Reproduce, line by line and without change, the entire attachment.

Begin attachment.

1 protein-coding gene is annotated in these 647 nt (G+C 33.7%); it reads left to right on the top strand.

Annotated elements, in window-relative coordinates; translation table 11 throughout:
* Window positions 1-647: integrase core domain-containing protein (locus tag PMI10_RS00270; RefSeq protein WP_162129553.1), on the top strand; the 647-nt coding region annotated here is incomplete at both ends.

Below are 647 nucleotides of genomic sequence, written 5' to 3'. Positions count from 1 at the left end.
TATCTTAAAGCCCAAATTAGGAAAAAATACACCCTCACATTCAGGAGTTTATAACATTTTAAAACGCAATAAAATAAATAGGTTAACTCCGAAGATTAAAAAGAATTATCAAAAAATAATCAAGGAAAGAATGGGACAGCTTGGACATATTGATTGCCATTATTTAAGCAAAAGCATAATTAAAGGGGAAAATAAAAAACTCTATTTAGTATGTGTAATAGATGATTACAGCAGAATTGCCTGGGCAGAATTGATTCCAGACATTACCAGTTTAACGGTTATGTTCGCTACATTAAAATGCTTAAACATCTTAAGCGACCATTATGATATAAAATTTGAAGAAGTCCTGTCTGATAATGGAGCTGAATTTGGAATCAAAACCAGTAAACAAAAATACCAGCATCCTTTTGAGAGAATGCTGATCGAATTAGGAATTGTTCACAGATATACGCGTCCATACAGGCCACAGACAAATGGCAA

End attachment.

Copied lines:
1 protein-coding gene is annotated in these 647 nt (G+C 33.7%); it reads left to right on the top strand.

Annotated elements, in window-relative coordinates; translation table 11 throughout:
* Window positions 1-647: integrase core domain-containing protein (locus tag PMI10_RS00270; RefSeq protein WP_162129553.1), on the top strand; the 647-nt coding region annotated here is incomplete at both ends.

Below are 647 nucleotides of genomic sequence, written 5' to 3'. Positions count from 1 at the left end.
TATCTTAAAGCCCAAATTAGGAAAAAATACACCCTCACATTCAGGAGTTTATAACATTTTAAAACGCAATAAAATAAATAGGTTAACTCCGAAGATTAAAAAGAATTATCAAAAAATAATCAAGGAAAGAATGGGACAGCTTGGACATATTGATTGCCATTATTTAAGCAAAAGCATAATTAAAGGGGAAAATAAAAAACTCTATTTAGTATGTGTAATAGATGATTACAGCAGAATTGCCTGGGCAGAATTGATTCCAGACATTACCAGTTTAACGGTTATGTTCGCTACATTAAAATGCTTAAACATCTTAAGCGACCATTATGATATAAAATTTGAAGAAGTCCTGTCTGATAATGGAGCTGAATTTGGAATCAAAACCAGTAAACAAAAATACCAGCATCCTTTTGAGAGAATGCTGATCGAATTAGGAATTGTTCACAGATATACGCGTCCATACAGGCCACAGACAAATGGCAA